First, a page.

A go-kart is a small four-wheel racing vehicle that is powered by a small gasoline engine mounted at the rear. A simple chain drive connects the crankshaft of the engine to a cog on one of the rear wheels. The front suspension is equally simple, but there are a few guidelines to follow when building a kart to ensure that it will handle correctly. Castor and camber have to do with steering geometry, and once you understand these terms, you should be able to produce an all-around good-handling kart.
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Most go-karts have a much simpler steering set-up than automobiles. A straight front axle has kingpin posts welded vertically to each end. U-shaped steering yoke brackets are mounted to the top and bottom of each kingpin with a kingpin bolt. The bolt allows the steering yoke brackets to turn one way or another on the kingpin. Stub axles welded to the steering yoke brackets allow for the attachment of the front wheel hubs.
The caster is the amount of inclination the kingpin has in relation to the go-kart longitudinally. Castor angle on a go-kart causes the top of the kingpins to angle toward the back of the kart slightly. A caster angle that is too much or not enough will cause adverse handling effects in the kart. The more the kingpin leans back, or the greater the angle, the more the kart will oversteer--which means the front wheels will tend to respond more quickly than driver input requires. A lesser caster angle may cause the cart to under steer--which is the tendency of the front wheels to respond more slowly to driver input. The caster angle on many go-karts is 20 to 25 degrees.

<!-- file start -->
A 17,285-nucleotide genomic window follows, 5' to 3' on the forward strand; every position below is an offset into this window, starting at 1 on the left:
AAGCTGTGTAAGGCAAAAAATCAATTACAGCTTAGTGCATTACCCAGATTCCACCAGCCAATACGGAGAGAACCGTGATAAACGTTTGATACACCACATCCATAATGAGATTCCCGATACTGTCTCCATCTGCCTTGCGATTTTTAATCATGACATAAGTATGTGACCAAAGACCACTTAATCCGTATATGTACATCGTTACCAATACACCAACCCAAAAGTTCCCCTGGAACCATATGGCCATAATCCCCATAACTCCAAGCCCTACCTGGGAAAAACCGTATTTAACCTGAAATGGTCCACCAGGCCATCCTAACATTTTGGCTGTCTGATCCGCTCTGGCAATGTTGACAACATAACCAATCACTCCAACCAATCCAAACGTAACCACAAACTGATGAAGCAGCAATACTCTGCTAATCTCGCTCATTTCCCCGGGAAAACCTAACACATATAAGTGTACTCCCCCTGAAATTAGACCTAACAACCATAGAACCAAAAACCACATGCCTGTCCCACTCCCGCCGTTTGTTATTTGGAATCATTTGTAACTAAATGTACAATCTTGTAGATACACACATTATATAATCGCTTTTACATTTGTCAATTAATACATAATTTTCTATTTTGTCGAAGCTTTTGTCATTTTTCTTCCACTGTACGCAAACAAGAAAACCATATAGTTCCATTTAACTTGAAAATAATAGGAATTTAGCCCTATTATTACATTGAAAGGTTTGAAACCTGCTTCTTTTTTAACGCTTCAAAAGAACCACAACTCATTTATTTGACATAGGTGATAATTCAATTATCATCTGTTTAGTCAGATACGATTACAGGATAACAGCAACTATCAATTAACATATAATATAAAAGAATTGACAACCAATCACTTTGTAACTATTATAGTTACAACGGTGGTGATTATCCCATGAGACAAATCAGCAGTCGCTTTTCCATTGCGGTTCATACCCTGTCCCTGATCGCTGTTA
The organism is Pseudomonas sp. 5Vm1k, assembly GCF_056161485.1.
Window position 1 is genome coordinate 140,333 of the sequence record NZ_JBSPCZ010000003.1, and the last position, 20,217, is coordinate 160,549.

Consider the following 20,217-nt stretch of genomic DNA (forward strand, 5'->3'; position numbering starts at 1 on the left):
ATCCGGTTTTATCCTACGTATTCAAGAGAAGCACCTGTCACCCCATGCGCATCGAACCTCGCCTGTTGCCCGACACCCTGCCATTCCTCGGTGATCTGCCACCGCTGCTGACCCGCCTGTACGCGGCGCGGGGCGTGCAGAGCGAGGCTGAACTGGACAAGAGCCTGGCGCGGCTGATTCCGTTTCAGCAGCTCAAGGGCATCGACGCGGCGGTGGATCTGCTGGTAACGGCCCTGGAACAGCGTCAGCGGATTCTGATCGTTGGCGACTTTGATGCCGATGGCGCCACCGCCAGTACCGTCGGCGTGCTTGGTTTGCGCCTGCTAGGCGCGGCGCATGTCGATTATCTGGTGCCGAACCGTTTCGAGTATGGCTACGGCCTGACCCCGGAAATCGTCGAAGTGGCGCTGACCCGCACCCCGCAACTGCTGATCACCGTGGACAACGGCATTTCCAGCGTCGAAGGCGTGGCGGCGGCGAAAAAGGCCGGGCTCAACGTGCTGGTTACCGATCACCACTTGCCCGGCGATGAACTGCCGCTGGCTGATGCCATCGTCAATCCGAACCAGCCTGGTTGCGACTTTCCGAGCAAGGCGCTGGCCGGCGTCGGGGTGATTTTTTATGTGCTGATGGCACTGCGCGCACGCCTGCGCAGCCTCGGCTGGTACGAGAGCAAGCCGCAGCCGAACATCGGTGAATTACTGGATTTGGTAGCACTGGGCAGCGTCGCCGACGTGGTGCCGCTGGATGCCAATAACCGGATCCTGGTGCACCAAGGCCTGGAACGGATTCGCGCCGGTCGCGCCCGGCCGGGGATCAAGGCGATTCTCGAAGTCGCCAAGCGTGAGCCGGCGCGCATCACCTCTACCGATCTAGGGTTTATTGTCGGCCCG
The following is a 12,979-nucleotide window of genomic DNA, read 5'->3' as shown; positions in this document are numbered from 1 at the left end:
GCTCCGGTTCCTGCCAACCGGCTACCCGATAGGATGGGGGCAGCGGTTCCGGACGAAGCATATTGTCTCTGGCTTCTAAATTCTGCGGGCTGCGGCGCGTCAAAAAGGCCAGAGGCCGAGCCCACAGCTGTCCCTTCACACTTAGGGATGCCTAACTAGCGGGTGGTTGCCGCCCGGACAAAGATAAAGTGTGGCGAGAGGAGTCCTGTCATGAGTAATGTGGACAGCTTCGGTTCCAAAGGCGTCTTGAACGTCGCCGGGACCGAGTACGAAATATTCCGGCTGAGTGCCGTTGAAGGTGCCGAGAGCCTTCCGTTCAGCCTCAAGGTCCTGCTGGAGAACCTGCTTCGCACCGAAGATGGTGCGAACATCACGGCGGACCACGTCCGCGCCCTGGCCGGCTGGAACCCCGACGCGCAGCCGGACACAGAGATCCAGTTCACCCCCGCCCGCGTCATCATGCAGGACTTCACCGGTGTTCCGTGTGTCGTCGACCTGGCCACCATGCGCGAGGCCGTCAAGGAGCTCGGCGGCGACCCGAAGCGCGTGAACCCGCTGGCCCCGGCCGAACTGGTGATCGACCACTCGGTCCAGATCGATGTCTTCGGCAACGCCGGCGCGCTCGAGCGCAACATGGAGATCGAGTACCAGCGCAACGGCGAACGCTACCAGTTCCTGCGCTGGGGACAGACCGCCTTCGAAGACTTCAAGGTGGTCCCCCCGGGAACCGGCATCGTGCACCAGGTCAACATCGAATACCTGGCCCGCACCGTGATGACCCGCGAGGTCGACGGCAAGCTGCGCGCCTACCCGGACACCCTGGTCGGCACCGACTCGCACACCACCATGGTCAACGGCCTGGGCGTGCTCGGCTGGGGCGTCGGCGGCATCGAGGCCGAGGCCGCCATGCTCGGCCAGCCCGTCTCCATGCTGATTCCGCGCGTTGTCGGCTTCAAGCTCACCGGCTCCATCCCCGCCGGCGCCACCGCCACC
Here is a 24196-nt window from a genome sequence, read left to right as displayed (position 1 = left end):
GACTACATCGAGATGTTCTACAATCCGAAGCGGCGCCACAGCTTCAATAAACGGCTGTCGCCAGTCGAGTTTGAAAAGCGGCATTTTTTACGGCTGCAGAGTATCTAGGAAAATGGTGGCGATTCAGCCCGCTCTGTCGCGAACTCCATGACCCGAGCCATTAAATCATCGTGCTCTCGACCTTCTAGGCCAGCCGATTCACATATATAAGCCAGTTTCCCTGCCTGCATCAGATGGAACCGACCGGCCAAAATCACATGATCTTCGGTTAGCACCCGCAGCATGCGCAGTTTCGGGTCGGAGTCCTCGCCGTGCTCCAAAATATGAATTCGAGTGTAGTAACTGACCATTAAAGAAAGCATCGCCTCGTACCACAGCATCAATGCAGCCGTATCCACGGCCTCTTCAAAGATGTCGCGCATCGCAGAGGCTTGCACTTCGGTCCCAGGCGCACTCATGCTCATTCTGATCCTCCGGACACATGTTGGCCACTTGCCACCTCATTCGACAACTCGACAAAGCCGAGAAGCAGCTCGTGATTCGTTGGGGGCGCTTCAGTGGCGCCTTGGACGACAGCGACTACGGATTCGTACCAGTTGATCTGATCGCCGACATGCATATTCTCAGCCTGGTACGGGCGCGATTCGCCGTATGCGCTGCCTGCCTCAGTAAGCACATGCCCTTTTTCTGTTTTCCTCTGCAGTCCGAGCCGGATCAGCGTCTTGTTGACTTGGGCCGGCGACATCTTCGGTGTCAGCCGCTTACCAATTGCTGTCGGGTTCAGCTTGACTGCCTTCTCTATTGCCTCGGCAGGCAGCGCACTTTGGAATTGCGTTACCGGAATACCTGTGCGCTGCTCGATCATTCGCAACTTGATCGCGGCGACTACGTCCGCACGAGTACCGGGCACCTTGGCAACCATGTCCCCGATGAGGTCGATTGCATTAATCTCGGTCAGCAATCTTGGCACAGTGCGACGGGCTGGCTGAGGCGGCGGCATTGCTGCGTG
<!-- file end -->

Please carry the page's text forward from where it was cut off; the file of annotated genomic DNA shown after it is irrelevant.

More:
Camber is the angle of inclination of the kingpins when viewed from the front end of the kart. The ideal camber set-up on a go-kart would be a 10- to 12-degree tilt-out of the top of the kingpin to the outside of the kart. This would allow the wheels to sit flat on the ground. This tilt-out also makes a stronger connection to the stub axle and allows good kart handling in relation to the proper caster set-up.
Toe angle is the direction the front tires are pointed in relation to each other. You may think that both front tires pointed straight ahead when the steering wheel in on-centre would produce the best handling, but this is not true. Increased toe-in--when the fronts of both front tires are slightly closer to each other than the rear of the tires--may help reduce oversteer and improve high-speed stability. Decreased toe-in--when the rears of the front tires are closer to each other than the fronts of the tires--may help reduce understeer and improve handling when steering around corners.
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